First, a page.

Any enthusiast who owns the same custom car for a significant length of time is bound to refine it as he goes along. He builds the car, drives it, determines its strengths and weaknesses, and, ideally, makes tweaks to improve it through the years.
The same can be said of aftermarket parts. After selling the same component for years on end, a company is bound to find ways to make it better. Sometimes the company makes minor design tweaks and changes that slowly alter the part over time. In other cases, it completely redesigns a component to give it more benefits and achieve the desired results.
Classic Performance Products has been building dropped spindles for Chevy cars and trucks for many years now. Not surprisingly, one of its more popular offerings has been a 2-inch dropped spindle for 1958-64 fullsize Chevy cars. The original spindle design worked fine and did what it was supposed to in lowering the car, maintaining proper suspension geometry, and allowing disc brakes. Yet recently the folks at CPP thought the spindle design could be better, so they went back to the drawing board to see what they could develop.
The result is an all-new design that is more versatile and covers a wider range of applications. Cast from ductile iron and fitted with CNC-machined, 4140 chrome-moly pins, the new spindle is designed to deliver the same 2-inch drop as its predecessor. However, the new version is designed to use your car's original steering arms, rather than having the arm cast into the spindle. This means the spindle will not only work on '58-64 cars, but will also fit '65-70 fullsize Chevys. Similarly, the bolt-on caliper bracket design allows for a wider range of disc brake options.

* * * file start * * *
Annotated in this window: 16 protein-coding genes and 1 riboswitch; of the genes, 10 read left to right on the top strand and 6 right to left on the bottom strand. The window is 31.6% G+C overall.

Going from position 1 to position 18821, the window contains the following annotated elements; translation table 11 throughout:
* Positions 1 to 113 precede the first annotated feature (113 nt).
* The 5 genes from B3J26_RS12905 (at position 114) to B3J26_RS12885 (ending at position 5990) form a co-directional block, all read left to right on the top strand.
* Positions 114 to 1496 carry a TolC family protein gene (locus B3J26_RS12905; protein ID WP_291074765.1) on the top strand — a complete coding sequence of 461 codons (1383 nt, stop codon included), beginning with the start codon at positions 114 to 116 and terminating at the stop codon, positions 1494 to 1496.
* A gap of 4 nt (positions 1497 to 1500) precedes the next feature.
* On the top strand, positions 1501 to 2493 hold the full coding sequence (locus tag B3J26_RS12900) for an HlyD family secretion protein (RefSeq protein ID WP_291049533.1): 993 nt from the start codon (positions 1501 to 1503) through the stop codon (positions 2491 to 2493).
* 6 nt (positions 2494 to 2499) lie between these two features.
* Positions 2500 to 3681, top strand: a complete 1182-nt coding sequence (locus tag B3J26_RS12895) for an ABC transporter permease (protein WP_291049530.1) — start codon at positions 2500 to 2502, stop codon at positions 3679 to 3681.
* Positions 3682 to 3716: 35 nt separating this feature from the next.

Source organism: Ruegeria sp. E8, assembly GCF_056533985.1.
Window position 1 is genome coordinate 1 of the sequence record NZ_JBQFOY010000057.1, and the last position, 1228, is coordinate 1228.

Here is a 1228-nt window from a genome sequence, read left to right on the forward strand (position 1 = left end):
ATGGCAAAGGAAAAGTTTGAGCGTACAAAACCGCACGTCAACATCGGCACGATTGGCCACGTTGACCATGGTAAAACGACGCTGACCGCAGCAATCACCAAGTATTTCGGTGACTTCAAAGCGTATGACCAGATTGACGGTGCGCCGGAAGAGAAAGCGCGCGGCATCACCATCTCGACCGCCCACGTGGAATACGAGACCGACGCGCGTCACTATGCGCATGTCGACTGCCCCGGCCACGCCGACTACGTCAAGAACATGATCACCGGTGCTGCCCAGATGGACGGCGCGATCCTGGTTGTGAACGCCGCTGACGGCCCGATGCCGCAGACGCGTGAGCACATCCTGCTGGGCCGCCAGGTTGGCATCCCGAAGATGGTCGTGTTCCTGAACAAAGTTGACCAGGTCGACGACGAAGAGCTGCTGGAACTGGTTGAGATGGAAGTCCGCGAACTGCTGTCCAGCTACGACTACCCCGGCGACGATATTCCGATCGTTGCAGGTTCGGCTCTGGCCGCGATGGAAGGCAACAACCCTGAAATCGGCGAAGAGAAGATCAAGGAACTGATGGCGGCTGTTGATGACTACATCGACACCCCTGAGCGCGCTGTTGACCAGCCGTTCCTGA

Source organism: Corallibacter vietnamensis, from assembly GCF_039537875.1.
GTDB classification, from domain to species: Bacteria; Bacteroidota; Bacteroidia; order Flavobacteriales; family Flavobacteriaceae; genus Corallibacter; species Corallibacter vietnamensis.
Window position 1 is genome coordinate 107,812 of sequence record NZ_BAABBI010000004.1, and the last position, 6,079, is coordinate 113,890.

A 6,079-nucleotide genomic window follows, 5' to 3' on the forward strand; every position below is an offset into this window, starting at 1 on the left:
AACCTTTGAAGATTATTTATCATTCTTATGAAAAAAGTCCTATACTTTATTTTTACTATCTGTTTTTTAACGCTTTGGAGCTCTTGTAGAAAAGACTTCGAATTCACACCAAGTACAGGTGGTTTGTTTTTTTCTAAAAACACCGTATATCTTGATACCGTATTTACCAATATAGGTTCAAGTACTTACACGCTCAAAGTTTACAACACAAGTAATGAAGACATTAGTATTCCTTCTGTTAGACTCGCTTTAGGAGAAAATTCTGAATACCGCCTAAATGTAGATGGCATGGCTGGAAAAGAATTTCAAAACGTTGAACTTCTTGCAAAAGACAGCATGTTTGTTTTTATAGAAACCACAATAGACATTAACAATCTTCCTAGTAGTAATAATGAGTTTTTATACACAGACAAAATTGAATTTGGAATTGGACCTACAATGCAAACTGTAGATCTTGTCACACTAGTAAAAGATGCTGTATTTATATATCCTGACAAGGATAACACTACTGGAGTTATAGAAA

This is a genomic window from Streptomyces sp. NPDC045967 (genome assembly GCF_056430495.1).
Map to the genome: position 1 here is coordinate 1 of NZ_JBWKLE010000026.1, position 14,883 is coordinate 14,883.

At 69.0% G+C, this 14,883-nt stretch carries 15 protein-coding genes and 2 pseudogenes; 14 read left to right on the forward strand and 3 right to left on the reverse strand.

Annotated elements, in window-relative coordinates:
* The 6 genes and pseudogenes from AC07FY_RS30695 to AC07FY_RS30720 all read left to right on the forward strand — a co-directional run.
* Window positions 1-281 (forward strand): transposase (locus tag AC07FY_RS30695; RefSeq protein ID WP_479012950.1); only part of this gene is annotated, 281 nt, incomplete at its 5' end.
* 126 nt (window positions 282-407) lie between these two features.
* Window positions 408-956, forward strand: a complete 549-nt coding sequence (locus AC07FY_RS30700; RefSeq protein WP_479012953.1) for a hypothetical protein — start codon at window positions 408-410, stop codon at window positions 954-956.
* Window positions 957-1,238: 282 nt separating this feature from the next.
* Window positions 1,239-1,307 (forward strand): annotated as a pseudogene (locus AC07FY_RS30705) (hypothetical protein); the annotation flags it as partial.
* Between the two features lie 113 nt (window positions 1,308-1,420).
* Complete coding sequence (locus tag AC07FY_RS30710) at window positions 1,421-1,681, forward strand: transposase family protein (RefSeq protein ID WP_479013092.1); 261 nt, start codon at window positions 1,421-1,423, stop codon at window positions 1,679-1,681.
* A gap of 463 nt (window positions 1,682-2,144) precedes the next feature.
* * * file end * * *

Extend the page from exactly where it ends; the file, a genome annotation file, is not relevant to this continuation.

Speaking of brakes, if you have already upgraded to disc brakes using your car's stock spindles, the rotors and calipers will likely fit on these spindles. If you still need discs, the spindles employ aluminum hub assemblies that accept a variety of disc brake options, from factory-style 11-inch rotors and cast-iron calipers, to larger 12- and 13-inch rotors with big C-15, PBR-style calipers. Even better, the hubs allow for easy rotor swaps without having to mess with grease or bearings.
To give you a better look at this new spindle, we followed along as Jeff Wise at CPP installed a pair on a '62 Impala. Take a look and see what you think
Big Chevys look best when...
Big Chevys look best when they're close to the ground. One way to get 'em there is by using dropped spindles, like this new offering from Classic Performance Products.
The hardest thing about almost...
The hardest thing about almost any spindle or brake swap can be breaking loose the old parts, particularly the ball joints. The best method is usually swinging a hammer where the ball joint stud mounts to the spindle. Note that the castle nut is still in place to keep the suspension from springing apart; it's also smart to have a jack or other form of support under the lower control arm at this point.
Jeff felt confident allowing...
Jeff felt confident allowing the shock to hold the coil spring and lower control arm together. Again, we would have employed a spring compressor or some form of support under the control arm as extra security to keep the spring from popping free. Regardless, the original spindle and drum brake assembly came off easily after breaking the ball joints and tie-rod ends loose